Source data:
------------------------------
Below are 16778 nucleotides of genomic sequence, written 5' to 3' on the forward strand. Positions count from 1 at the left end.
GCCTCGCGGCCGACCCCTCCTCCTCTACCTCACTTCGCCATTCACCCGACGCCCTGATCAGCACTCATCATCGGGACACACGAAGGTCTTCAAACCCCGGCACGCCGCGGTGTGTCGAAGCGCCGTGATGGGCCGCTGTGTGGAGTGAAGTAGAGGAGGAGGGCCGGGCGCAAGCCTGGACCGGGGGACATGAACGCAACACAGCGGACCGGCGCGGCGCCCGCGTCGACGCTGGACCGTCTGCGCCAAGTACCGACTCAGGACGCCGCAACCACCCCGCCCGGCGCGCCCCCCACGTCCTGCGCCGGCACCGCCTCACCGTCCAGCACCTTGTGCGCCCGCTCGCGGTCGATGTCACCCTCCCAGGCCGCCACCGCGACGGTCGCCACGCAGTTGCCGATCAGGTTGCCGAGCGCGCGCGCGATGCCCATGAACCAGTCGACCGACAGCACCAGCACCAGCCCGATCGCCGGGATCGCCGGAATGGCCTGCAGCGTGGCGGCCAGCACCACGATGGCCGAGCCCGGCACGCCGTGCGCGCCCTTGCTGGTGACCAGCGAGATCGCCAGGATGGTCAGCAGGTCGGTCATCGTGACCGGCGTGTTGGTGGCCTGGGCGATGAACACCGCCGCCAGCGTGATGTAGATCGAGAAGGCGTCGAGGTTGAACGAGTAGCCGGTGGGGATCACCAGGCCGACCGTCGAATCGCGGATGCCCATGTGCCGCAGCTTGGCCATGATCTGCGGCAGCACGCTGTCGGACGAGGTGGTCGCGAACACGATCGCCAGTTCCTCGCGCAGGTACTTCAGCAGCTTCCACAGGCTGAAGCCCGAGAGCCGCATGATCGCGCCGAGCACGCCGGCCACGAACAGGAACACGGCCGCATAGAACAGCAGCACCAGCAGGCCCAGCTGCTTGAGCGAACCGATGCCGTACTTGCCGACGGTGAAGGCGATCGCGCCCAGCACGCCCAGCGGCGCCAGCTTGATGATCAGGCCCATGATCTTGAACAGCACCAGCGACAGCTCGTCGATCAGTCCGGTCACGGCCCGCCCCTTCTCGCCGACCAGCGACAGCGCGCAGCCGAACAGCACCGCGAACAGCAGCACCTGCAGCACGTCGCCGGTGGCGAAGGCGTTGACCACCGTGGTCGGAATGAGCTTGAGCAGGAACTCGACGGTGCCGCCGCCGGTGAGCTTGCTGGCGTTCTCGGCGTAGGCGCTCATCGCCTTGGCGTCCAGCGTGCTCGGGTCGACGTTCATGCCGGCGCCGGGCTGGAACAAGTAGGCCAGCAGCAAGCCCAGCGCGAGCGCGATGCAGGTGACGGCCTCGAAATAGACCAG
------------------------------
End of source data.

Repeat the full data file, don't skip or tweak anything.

Below are 16778 nucleotides of genomic sequence, written 5' to 3' on the forward strand. Positions count from 1 at the left end.
GCCTCGCGGCCGACCCCTCCTCCTCTACCTCACTTCGCCATTCACCCGACGCCCTGATCAGCACTCATCATCGGGACACACGAAGGTCTTCAAACCCCGGCACGCCGCGGTGTGTCGAAGCGCCGTGATGGGCCGCTGTGTGGAGTGAAGTAGAGGAGGAGGGCCGGGCGCAAGCCTGGACCGGGGGACATGAACGCAACACAGCGGACCGGCGCGGCGCCCGCGTCGACGCTGGACCGTCTGCGCCAAGTACCGACTCAGGACGCCGCAACCACCCCGCCCGGCGCGCCCCCCACGTCCTGCGCCGGCACCGCCTCACCGTCCAGCACCTTGTGCGCCCGCTCGCGGTCGATGTCACCCTCCCAGGCCGCCACCGCGACGGTCGCCACGCAGTTGCCGATCAGGTTGCCGAGCGCGCGCGCGATGCCCATGAACCAGTCGACCGACAGCACCAGCACCAGCCCGATCGCCGGGATCGCCGGAATGGCCTGCAGCGTGGCGGCCAGCACCACGATGGCCGAGCCCGGCACGCCGTGCGCGCCCTTGCTGGTGACCAGCGAGATCGCCAGGATGGTCAGCAGGTCGGTCATCGTGACCGGCGTGTTGGTGGCCTGGGCGATGAACACCGCCGCCAGCGTGATGTAGATCGAGAAGGCGTCGAGGTTGAACGAGTAGCCGGTGGGGATCACCAGGCCGACCGTCGAATCGCGGATGCCCATGTGCCGCAGCTTGGCCATGATCTGCGGCAGCACGCTGTCGGACGAGGTGGTCGCGAACACGATCGCCAGTTCCTCGCGCAGGTACTTCAGCAGCTTCCACAGGCTGAAGCCCGAGAGCCGCATGATCGCGCCGAGCACGCCGGCCACGAACAGGAACACGGCCGCATAGAACAGCAGCACCAGCAGGCCCAGCTGCTTGAGCGAACCGATGCCGTACTTGCCGACGGTGAAGGCGATCGCGCCCAGCACGCCCAGCGGCGCCAGCTTGATGATCAGGCCCATGATCTTGAACAGCACCAGCGACAGCTCGTCGATCAGTCCGGTCACGGCCCGCCCCTTCTCGCCGACCAGCGACAGCGCGCAGCCGAACAGCACCGCGAACAGCAGCACCTGCAGCACGTCGCCGGTGGCGAAGGCGTTGACCACCGTGGTCGGAATGAGCTTGAGCAGGAACTCGACGGTGCCGCCGCCGGTGAGCTTGCTGGCGTTCTCGGCGTAGGCGCTCATCGCCTTGGCGTCCAGCGTGCTCGGGTCGACGTTCATGCCGGCGCCGGGCTGGAACAAGTAGGCCAGCAGCAAGCCCAGCGCGAGCGCGATGCAGGTGACGGCCTCGAAATAGACCAG